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Participatory and interdisciplinary care strategy to families of people with fibromyalgia


Lina Márcia Migueis BerardinelliI; Larissa Pereira CostaII; Irma da Silva BritoIII; Vera Maria SaboiaIV

I Nurse. Associate Professor, Postgraduate Program at the Nursing Faculty of the State University of Rio de Janeiro. Brazil. E-mail:
II Nurse. MS in Nursing, Postgraduate Program at the Nursing Faculty of the State University of Rio de Janeiro. Brazil. E-mail:
III Nurse. Adjunct Professor, Postgraduate Program of the Nursing School of Coimbra. Portugal. Email:
IV Nurse. Full Professor, Vice-Coordinator, Postgraduate Program of Nursing at the Fluminense Federal University. Niterói. Brazil. E-mail:
V Extracted from the master's dissertation entitled: The family as a support network for people with fibromyalgia: interdisciplinary care strategies , State University of Rio De Janeiro, in 2017.





Objectives: to identify families' understanding about fibromyalgia, to describe changes in the family routine and to analyze strategies of care developed by family networks. Method: qualitative and participative research, based on Paulo Freire's theory, with eight participants from an university institution of Rio de Janeiro. Data were coleected in 2016, using Talking-Maps and World Café. Data were submetted to content analysis. The study was approved by Research Ethics Committee (Protocol nº 1.587.664). Results: three categories emerged: Need for changes; Family organization; and Strategies of care. Conclusion: family understands that pain is a limiting factor and a triggering of the disease. Changes referred were related to family daily life and social interaction disorganization, leading to physical and psychological discomfort. Unity, presence and attention were described as strategies of care. Interdisciplinary mediation with participatory, reflexive and sensitive practices becomes important.

Keywords: Nursing; family relationships; chronic disease; fibromyalgia.




Fibromyalgia (FM) is a frequent, complex and heterogeneous rheumatic disease in which there is a disorder in the processing of pain associated with other secondary characteristics.1 Other authors complement that it is a syndrome of unknown etiology, characterized by permanent chronic diffuse pain, accompanied by other symptoms such as muscular rigidity, fatigue, headache, reduced physical condition, sleep disorder, cognitive dysfunction, anxiety, depressive episodes and presence of at least 11 points that are sensitive to palpation and pressure in the musculoskeletal system, called tender points.2-4 Such a health situation can cause stress, changes in routine, altered body image and reduced quality of life.

The prevalence of this disease varies between 0.7% and 5% of the general population.4 In Brazil, the incidence is 2.5%, the majority being female, at a ratio of 8:1. Of this total, 40.8% belong to the age group from 35 to 44 years old; however, it may manifest in children, adolescents and the elderly.1 In some European countries, fibromyalgia rates reach 10.5%. This condition is commonly observed in the clinical practice, being one of the main causes of rheumatologic consultations.

It is emphasized that FM is a chronic disease; it affects people physically, psychologically and emotionally and can be considered as a permanent life experience, causing losses and dysfunctions. Often, they are associated with other comorbidities that end up altering the social and professional daily life, which can lead to stress, re-adaptation, and changes in life expectancy.5 Such a burden may overwhelm a family member, who starts to undertake daily activities in the sick person's place. Other symptoms are also referred to as edema, paresthesias, abnormal urinary frequency, irritated colon syndrome, Raynaud's phenomenon, temporomandibular joint dysfunction, dysmenorrhea, extreme sensitivity to cold, eating disorders, obesity, metabolic syndrome and mood changes.6-8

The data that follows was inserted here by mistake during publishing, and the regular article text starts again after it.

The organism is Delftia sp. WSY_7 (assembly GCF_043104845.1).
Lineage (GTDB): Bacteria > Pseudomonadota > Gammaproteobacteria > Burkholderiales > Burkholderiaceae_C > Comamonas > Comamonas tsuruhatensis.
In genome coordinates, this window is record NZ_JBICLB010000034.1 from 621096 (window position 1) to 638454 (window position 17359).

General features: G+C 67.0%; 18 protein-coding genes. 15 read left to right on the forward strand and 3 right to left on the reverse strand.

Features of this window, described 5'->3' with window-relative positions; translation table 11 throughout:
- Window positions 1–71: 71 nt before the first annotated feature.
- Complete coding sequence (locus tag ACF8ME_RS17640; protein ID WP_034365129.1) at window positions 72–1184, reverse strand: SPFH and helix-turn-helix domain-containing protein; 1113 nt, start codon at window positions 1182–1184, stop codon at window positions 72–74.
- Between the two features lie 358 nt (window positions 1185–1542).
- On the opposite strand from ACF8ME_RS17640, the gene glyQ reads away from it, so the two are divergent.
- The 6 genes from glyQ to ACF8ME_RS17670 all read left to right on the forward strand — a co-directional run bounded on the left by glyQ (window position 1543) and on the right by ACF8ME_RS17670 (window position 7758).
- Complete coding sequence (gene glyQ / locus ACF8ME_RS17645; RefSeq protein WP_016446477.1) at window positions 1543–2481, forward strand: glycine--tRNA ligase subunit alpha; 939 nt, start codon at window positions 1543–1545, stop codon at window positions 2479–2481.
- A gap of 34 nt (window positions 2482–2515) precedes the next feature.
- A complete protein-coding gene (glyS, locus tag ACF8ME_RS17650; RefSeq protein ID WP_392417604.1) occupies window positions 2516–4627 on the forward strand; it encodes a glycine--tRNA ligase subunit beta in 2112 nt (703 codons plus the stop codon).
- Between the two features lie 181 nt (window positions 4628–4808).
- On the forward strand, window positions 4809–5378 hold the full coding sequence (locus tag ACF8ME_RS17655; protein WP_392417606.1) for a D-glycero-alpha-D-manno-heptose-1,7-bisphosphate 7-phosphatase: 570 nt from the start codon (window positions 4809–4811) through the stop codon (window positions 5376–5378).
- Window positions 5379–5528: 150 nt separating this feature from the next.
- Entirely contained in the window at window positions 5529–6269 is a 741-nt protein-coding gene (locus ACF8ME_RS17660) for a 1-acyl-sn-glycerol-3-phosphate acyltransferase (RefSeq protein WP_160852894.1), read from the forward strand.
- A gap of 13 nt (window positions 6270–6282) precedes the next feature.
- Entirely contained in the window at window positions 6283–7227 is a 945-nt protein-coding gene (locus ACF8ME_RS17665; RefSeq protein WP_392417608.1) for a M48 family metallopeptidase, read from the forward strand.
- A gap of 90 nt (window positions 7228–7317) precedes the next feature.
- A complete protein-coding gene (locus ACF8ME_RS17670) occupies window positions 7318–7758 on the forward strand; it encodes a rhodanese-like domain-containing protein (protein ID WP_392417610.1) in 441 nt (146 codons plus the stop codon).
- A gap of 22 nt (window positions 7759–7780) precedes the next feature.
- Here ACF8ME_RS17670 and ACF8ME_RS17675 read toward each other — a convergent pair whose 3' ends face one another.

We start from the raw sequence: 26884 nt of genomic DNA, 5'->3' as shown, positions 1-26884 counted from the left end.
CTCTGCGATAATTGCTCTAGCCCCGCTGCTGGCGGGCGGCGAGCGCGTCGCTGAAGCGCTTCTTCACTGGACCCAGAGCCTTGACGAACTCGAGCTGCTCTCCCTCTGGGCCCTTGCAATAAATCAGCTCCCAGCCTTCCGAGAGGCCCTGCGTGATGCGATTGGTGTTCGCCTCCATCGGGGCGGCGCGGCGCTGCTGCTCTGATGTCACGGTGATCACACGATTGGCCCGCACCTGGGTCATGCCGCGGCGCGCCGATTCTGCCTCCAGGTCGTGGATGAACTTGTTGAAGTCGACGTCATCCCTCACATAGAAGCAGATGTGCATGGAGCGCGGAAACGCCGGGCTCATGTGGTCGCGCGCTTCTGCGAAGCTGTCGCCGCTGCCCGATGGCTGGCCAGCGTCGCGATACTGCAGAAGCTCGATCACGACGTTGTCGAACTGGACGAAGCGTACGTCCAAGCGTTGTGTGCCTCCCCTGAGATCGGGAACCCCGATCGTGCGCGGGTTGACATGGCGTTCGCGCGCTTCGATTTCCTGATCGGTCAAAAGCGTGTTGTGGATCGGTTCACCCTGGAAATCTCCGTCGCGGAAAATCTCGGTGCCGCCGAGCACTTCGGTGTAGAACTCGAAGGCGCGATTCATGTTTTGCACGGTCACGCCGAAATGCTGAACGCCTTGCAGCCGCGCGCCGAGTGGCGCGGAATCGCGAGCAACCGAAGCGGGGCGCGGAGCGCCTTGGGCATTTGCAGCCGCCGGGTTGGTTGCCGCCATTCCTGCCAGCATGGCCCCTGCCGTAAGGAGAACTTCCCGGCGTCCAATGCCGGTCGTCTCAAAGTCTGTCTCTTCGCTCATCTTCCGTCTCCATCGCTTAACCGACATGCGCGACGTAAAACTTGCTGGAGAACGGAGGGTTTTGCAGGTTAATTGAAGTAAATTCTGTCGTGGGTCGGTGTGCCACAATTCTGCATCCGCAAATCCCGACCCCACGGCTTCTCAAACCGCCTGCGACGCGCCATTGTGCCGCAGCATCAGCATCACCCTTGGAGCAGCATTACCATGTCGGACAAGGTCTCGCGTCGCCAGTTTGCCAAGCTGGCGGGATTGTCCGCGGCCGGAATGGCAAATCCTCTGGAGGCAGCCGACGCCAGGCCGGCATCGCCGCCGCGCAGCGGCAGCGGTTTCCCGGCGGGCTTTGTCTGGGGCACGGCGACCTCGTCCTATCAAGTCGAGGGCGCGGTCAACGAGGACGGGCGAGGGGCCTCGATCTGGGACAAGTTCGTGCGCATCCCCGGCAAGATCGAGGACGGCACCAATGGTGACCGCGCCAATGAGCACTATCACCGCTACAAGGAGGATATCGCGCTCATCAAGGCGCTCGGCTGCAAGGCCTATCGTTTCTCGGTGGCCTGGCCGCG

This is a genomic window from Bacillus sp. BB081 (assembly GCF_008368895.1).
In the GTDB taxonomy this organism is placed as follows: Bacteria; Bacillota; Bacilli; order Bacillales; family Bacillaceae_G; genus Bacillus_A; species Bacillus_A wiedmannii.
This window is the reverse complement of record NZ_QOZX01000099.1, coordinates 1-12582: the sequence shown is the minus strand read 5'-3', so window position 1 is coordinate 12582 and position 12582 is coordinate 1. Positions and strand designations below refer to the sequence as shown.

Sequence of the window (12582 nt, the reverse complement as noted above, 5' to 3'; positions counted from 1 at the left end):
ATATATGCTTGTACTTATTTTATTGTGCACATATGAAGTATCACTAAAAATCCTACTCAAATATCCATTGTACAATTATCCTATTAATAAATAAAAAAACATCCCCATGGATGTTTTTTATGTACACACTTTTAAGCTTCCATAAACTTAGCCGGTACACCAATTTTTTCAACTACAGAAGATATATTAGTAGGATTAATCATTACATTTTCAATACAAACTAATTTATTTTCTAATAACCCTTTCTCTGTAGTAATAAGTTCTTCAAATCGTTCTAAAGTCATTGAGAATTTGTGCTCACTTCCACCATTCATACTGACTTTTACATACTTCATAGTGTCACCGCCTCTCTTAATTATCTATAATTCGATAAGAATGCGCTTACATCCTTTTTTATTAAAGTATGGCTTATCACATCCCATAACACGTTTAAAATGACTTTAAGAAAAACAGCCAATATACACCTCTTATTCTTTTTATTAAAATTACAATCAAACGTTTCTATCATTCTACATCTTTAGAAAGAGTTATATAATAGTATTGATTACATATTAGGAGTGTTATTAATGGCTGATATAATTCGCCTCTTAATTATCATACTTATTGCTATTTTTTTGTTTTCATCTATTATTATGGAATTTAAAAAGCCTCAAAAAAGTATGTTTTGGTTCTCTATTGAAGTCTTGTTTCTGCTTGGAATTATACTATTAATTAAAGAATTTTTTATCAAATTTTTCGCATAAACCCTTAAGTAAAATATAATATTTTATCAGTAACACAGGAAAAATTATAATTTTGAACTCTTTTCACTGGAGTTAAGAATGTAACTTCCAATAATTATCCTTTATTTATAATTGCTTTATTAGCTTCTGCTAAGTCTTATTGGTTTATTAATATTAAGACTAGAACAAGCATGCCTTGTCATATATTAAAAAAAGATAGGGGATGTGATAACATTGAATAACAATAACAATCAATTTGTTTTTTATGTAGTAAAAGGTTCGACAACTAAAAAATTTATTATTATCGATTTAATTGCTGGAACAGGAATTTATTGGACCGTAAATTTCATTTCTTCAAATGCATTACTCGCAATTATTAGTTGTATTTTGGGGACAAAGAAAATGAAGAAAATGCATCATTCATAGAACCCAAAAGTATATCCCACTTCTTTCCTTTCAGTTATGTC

Such a disease demands a change in the dimensions of caring and goes beyond the Cartesian model, extending the praxis of interdisciplinary care beyond the physical body, involving different points of view, knowledge and sensitive pedagogical practices.9

The treatment should be elaborated in discussion with the patient, according to the intensity of their pain, functionality and their characteristics, taking into account bio-psychosocial and cultural aspects.

These aspects are essential for the healthcare network to be aligned with health policy recommendations for chronic illness, such as an effective embracement, care focused on the person and the family, continued care, programmed care, multiprofessional care, with the elaboration of a unique therapeutic project, regulation of the care network, matrix support, non-face-to-face follow-up and collective care, promotion of self-care, based on care lines and clinical guidelines, with risk stratification and permanent education for the professionals involved.11

The interdisciplinary work favors participatory, collaborative, mutual respect and solidarity dynamics that can empower the sick person and their family. In this sense, the interdisciplinary group of the Laboratory of Physiology applied to Physical Education (LAFISAEF) of the Institute of Physical Education and Sports of the State University of Rio de Janeiro has received people who need these type of care and their respective families who are generally unaware and do not know how to deal with the syndrome and its comorbidities. In this interactive space, it is possible to reflect and debate with the subjects their health problems, identifying the deficits of self-care and their correction.11

In this way, the family receives guidance, support and motivation. The interdisciplinary team, especially the nurses, should include the family member in the care process, encouraging the co-responsibility and partnership.6 This process is intrinsic to care, with mutual cooperation, development of skills and knowledge from dialogue, guidance, and permanent learning,9 in way that the participants are empowered and gain mastery over their lives and decisions.

In view of the above, it is questioned: What care strategies generate educational practices that are enlightening to people and families who experience fibromyalgia?